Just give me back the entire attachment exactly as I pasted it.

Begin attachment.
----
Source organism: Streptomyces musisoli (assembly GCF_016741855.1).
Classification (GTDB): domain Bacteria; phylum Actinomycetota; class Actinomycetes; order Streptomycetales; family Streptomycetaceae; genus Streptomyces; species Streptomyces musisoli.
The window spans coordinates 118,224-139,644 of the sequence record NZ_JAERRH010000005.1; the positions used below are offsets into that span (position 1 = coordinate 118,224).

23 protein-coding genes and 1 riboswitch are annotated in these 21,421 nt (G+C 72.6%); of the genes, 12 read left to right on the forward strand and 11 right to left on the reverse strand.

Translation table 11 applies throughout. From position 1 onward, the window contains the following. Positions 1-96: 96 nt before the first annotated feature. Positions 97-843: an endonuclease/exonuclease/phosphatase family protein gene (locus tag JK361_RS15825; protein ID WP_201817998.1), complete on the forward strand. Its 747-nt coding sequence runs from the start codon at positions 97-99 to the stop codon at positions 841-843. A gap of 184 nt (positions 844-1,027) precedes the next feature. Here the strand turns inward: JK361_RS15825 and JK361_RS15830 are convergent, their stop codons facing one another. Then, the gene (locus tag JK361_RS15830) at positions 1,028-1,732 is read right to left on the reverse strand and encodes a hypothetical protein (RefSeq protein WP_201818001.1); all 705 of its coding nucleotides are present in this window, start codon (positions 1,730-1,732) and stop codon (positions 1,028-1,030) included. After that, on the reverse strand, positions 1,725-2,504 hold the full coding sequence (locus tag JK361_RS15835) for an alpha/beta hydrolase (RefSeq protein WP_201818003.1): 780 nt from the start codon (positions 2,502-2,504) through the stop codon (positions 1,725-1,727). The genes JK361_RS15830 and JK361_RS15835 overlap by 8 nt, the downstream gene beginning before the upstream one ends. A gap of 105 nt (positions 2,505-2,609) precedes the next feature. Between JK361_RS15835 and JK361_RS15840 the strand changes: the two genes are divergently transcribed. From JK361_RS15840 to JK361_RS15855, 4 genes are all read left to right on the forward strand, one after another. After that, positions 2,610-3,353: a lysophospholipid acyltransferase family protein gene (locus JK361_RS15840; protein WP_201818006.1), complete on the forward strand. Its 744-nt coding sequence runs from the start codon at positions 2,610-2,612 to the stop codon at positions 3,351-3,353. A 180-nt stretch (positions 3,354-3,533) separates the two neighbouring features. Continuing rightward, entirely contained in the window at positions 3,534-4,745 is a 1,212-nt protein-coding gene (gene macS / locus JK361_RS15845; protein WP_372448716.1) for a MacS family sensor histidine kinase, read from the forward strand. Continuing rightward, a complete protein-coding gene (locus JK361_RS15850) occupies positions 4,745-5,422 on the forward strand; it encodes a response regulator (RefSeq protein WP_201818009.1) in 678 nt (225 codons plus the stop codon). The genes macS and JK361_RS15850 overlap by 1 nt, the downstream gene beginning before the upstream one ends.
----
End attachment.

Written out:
Source organism: Streptomyces musisoli (assembly GCF_016741855.1).
Classification (GTDB): domain Bacteria; phylum Actinomycetota; class Actinomycetes; order Streptomycetales; family Streptomycetaceae; genus Streptomyces; species Streptomyces musisoli.
The window spans coordinates 118,224-139,644 of the sequence record NZ_JAERRH010000005.1; the positions used below are offsets into that span (position 1 = coordinate 118,224).

23 protein-coding genes and 1 riboswitch are annotated in these 21,421 nt (G+C 72.6%); of the genes, 12 read left to right on the forward strand and 11 right to left on the reverse strand.

Translation table 11 applies throughout. From position 1 onward, the window contains the following. Positions 1-96: 96 nt before the first annotated feature. Positions 97-843: an endonuclease/exonuclease/phosphatase family protein gene (locus tag JK361_RS15825; protein ID WP_201817998.1), complete on the forward strand. Its 747-nt coding sequence runs from the start codon at positions 97-99 to the stop codon at positions 841-843. A gap of 184 nt (positions 844-1,027) precedes the next feature. Here the strand turns inward: JK361_RS15825 and JK361_RS15830 are convergent, their stop codons facing one another. Then, the gene (locus tag JK361_RS15830) at positions 1,028-1,732 is read right to left on the reverse strand and encodes a hypothetical protein (RefSeq protein WP_201818001.1); all 705 of its coding nucleotides are present in this window, start codon (positions 1,730-1,732) and stop codon (positions 1,028-1,030) included. After that, on the reverse strand, positions 1,725-2,504 hold the full coding sequence (locus tag JK361_RS15835) for an alpha/beta hydrolase (RefSeq protein WP_201818003.1): 780 nt from the start codon (positions 2,502-2,504) through the stop codon (positions 1,725-1,727). The genes JK361_RS15830 and JK361_RS15835 overlap by 8 nt, the downstream gene beginning before the upstream one ends. A gap of 105 nt (positions 2,505-2,609) precedes the next feature. Between JK361_RS15835 and JK361_RS15840 the strand changes: the two genes are divergently transcribed. From JK361_RS15840 to JK361_RS15855, 4 genes are all read left to right on the forward strand, one after another. After that, positions 2,610-3,353: a lysophospholipid acyltransferase family protein gene (locus JK361_RS15840; protein WP_201818006.1), complete on the forward strand. Its 744-nt coding sequence runs from the start codon at positions 2,610-2,612 to the stop codon at positions 3,351-3,353. A 180-nt stretch (positions 3,354-3,533) separates the two neighbouring features. Continuing rightward, entirely contained in the window at positions 3,534-4,745 is a 1,212-nt protein-coding gene (gene macS / locus JK361_RS15845; protein WP_372448716.1) for a MacS family sensor histidine kinase, read from the forward strand. Continuing rightward, a complete protein-coding gene (locus JK361_RS15850) occupies positions 4,745-5,422 on the forward strand; it encodes a response regulator (RefSeq protein WP_201818009.1) in 678 nt (225 codons plus the stop codon). The genes macS and JK361_RS15850 overlap by 1 nt, the downstream gene beginning before the upstream one ends.